Since When Do Ducks Have Noses?

Once the anchor bites into the mud in Rere Bay it is just shortly after three thirty, which in New Zealand’s mid-summer latitudes means there is still a good five hours of daylight left. Plenty time to try out my new flip-flops, or jandals as they are called in Kiwispeak, and go exploring this magic landscape. I had finally grown tired of the useless rubbish you buy at the Chinese Gold Coin stores, which once again is a Kiwi localization for the notorious Dollar stores of the US. There you buy a pair of flimsy footwork, designed to be so desperately cheap, that after only four days of average bipedal activity the soles under your heel are compressed to a paper-thin substrate and you might as well, as by the way Kiwis love to, walk around barefoot. What goes through those desperate Chinese brains of the guys who design these things? Do they really think that by making them so outrageously bad, they can make us buy a new pair every week? No way, says I, and instead of paying the bargain of five bucks for my new pair of footwear, I shelved out twenty and got a pair of Kiwi designed and produced massage jandals supposedly made from recycled materials.

You have to forgive my rambling about such trivial thing as flip-flops, and consider that this is the only footwear I have been wearing for the last couple years. The two pair of actual shoes are silently collecting mold stored away deep in Aluna’s bilges. In the rare occasion when I do have to extract them from there, like when rolling a good hundred rounds of tree logs uphill with a rusty wheelbarrow a couple weeks ago, my freedom-loving feet sprout blisters like a terminal stage leper. When it comes to hiking, my jandals are just what I need. And even those are sometimes too much, when I want to better feel my path, stand my ground and connect to Mother Earth. Then you can find me Kiwi-style with jandals in hand hopping gingerly over rocky paths. But I’m once again leading you astray, we’re getting literally off the hiking trail.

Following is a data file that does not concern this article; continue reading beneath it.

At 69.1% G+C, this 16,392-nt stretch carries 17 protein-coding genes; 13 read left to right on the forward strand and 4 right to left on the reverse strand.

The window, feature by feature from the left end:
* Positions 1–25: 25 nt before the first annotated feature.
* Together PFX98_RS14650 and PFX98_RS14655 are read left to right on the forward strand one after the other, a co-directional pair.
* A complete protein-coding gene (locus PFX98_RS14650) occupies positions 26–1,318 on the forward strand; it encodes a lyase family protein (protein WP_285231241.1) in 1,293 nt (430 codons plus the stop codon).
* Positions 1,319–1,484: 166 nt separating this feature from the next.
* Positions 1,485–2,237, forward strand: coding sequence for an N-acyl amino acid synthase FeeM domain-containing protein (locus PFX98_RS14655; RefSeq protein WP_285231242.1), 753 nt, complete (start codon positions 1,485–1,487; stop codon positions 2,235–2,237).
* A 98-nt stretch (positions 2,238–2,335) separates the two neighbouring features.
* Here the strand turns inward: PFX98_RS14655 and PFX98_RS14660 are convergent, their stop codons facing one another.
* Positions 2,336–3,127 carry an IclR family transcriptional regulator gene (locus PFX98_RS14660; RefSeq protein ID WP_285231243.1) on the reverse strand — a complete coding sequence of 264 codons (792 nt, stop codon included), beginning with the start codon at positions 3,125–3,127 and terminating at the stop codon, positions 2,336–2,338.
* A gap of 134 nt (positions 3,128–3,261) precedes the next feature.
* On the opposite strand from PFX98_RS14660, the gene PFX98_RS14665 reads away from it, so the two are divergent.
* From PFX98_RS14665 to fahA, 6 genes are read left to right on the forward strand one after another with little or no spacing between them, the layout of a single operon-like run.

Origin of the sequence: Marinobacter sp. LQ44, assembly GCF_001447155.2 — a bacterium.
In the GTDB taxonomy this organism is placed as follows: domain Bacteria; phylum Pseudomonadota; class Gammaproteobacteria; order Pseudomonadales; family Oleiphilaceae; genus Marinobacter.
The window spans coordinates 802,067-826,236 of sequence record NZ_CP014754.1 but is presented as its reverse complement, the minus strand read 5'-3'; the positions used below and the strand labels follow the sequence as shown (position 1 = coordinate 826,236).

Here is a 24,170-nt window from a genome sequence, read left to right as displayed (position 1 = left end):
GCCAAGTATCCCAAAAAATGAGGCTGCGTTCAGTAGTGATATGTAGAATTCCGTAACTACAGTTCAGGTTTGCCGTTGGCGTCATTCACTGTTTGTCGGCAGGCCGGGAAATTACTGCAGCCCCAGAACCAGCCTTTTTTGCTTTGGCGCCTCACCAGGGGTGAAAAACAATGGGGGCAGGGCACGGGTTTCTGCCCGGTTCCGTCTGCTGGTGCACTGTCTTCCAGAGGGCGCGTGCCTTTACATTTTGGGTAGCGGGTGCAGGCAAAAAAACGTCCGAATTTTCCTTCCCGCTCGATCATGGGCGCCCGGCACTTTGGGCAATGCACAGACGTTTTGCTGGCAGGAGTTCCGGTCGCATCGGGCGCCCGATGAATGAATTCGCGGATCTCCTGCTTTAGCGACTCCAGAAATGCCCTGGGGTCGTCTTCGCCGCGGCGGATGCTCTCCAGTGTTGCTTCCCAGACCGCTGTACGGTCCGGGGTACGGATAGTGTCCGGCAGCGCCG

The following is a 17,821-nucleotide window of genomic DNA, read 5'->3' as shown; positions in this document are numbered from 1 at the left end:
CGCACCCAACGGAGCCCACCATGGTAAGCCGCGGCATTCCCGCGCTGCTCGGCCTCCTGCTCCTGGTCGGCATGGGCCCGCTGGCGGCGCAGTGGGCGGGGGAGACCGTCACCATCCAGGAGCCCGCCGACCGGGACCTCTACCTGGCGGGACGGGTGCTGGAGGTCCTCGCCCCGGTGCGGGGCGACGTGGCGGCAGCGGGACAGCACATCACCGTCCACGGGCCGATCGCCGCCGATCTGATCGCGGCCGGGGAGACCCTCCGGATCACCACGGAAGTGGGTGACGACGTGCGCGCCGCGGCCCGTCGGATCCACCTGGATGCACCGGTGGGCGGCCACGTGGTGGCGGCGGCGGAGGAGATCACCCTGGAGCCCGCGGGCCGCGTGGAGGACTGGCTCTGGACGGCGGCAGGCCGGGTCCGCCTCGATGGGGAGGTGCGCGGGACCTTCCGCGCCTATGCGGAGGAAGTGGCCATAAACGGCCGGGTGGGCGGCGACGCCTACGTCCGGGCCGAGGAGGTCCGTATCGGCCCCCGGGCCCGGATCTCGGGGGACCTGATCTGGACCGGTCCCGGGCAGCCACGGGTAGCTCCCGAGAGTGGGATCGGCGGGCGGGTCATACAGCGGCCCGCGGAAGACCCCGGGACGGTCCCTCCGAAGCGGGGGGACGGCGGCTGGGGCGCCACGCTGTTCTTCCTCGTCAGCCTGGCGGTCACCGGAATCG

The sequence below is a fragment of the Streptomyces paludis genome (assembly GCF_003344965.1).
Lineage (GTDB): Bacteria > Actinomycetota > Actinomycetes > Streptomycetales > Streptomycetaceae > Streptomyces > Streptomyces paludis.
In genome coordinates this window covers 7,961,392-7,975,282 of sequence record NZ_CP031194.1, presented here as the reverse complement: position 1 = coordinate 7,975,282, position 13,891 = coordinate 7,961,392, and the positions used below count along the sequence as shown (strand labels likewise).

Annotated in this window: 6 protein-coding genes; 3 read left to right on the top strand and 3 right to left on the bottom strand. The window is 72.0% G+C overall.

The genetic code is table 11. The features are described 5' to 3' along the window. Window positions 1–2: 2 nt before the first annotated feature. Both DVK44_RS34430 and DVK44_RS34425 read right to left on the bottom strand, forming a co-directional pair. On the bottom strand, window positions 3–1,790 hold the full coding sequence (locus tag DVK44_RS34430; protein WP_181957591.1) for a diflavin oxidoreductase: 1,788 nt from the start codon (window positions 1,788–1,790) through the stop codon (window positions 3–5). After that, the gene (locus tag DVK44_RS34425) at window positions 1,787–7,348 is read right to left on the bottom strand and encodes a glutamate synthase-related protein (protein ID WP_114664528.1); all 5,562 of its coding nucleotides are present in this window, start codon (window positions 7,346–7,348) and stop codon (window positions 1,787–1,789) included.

To my South the bay narrows into a gorge between the colossal stone sculptures up high through which a river comes meandering down. I lower the inflatable canoe, which since it has been expertly repaired by a specialist in Kerikeri became once again the personal transportation vehicle of choice for brining me ashore. I let it slide down the stern ramp into the green and turbid water, the paddle and my new flip-flops are always stowed ready in its rumpled belly. The tranquil river is lined with oyster beds, their sharp, serrated edges exposed at low tide. As many a time in life, the short cut I had carefully plotted on the available maps turns out to be miniature nightmare that sees me drag the canoe through knee-deep mud, squeeze my thin set of bones through towering switch grass and finally stalk up a stretch of thick bush until ending up finally on the proper walking trail. But once on it, it is all easy going, up and over a little promontory from where a good view over Aluna’s anchorage opens up through the twigs and branches of the vegetation.


Once down in the neighboring bay, where the New Zealand Department of Conservation maintains a little hut for hire along the beach, the path tees out into a wider track bordered by a very informative sign that states in no uncertain terms that the last portion of the path up to the Duck’s Nose is rather steep and requires basic climbing techniques. I look down at my brand new, but already muddy and dusty footwear, and am just being swept away wondering if they are up for the task, when it strikes me as truly odd for a mountaintop to be called Duck’s Nose. Those feathery friends usually have their nostrils built into their beaks and possess no noses worthy of mentioning, much less do they provide sustenance for naming a rugged and rocky peak after such an insignificant body part of theirs. The occupants of the hut on the beach are also strolling along the same path and I ask them if they had already explored themselves the trail to the top of… When I look at the sign once more I quickly realize the blunder. It was no duck, but a bloody duke, who inspired the labeling of the geographical feature I am about to conquer!